Apple shares sank by 5% on Monday, dragging down US markets and wiping more than $40bn (£31bn; €35bn) off the tech giant's market value.
The fall followed a profit warning from some of the firm's suppliers, which exacerbated concerns that demand for iPhones is slowing.
The declines made the company one of the biggest losers on the Dow, which closed down 2.3%.
The wider S&P 500 ended about 2% lower, while the Nasdaq fell more than 2.75%.
Technology stocks led the Wall Street sell-off which saw shares in most sectors tumble.
Tech firms helped drive many of the stock market gains earlier in the year but now face rising calls for regulatory and tax changes that could hurt their growth.
Amazon shares lost more than 4%, Alphabet dropped over 2.5% while Facebook fell 2.3%.
Apple's share price fall came after Lumentum, a US manufacturer of facial recognition technology and Apple supplier, said one of its major customers had reduced its shipments.
As a result, Lumentum downgraded its sales and profit outlook, sending its shares down over 30%.
Lumentum's warning came shortly after another Apple supplier, Japan Display, also cut its full-year guidance blaming "volatile customer demand".
The warnings from Apple suppliers extended a slide in Apple shares that started earlier this month after the firm's sales forecast disappointed investors.
The shares closed at about $194, down 5% for the day and more than 15% below their peak in October.
Apple has insisted that it is optimistic about its Christmas season outlook, attributing the weaker than expected forecast to one-off changes, such as the timing of the release of new phones, and temporary supply chain issues.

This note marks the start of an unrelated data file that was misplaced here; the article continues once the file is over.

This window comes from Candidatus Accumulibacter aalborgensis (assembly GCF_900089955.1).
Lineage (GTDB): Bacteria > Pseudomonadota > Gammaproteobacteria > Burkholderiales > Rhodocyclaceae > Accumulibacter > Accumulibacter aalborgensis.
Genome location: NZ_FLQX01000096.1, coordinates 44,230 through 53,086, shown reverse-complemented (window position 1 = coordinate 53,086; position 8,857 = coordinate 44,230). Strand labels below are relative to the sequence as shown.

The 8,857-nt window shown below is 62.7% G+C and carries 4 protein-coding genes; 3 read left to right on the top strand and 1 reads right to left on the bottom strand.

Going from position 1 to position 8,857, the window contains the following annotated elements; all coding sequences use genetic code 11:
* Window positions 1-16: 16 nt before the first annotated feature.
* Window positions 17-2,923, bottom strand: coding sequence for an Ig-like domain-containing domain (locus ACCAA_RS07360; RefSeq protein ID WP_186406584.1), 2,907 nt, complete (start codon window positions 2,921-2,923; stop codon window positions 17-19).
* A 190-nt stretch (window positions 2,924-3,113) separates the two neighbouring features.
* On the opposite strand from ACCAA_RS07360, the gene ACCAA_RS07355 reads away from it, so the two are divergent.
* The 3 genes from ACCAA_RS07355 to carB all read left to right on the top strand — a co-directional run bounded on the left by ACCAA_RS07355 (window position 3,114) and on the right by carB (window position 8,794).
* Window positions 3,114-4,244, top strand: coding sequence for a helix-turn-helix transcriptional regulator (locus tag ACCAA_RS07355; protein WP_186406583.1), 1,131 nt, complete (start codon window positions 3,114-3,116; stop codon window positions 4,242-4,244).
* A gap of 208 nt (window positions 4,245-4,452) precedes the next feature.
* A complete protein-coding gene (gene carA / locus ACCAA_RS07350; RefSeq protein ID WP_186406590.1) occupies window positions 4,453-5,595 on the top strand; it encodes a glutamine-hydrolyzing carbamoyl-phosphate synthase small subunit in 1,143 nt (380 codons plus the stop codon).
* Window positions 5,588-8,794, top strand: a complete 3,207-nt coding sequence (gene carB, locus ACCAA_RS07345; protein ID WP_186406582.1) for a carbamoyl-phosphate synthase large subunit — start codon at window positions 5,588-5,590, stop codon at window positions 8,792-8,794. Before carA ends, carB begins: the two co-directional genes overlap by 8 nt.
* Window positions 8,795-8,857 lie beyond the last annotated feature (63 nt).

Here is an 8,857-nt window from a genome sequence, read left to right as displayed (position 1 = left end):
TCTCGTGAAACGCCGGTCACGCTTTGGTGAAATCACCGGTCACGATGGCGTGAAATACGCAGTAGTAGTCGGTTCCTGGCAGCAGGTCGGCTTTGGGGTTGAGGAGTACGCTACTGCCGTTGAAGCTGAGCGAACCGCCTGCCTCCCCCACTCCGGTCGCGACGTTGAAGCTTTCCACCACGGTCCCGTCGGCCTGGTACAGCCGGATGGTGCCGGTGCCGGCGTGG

It continues to make record profits, thanks to higher prices and growing income from its services business, which includes services such as the App Store, Apple Pay, Apple Music.
But analysts have remained sceptical, especially after the firm said it would stop sharing the number of iPhones, iPads and Macs it sells with investors.
They have warned that Apple's reliance on higher prices could also make it especially vulnerable if there is a broader pullback in consumer spending.
Meanwhile, Goldman Sachs, which has been embroiled in a corruption scandal at Malaysia's state-backed development fund, also dragged Wall Street indexes lower.
Shares in the investment bank ended down about 7.5%, after a Malaysian official said the country wanted a refund of the fees Goldman earned for work on bond sales for the 1MDB fund.
A former Goldman executive this month pleaded guilty to US charges that he had participated in a scheme to use some of the money raised in those offerings for bribes.
The US market declines come amid an extended period of volatility on Wall Street, with investors wary due to warnings of a slowdown in global growth, trade tensions, falling oil prices and rising interest rates.
US companies are also facing a rising dollar, which hurts sales overseas.
The combination of factors has helped fuel speculation that corporate profits may be at their peak, especially after several companies, including Apple and Amazon, issued weaker than expected sales forecasts for the months ahead.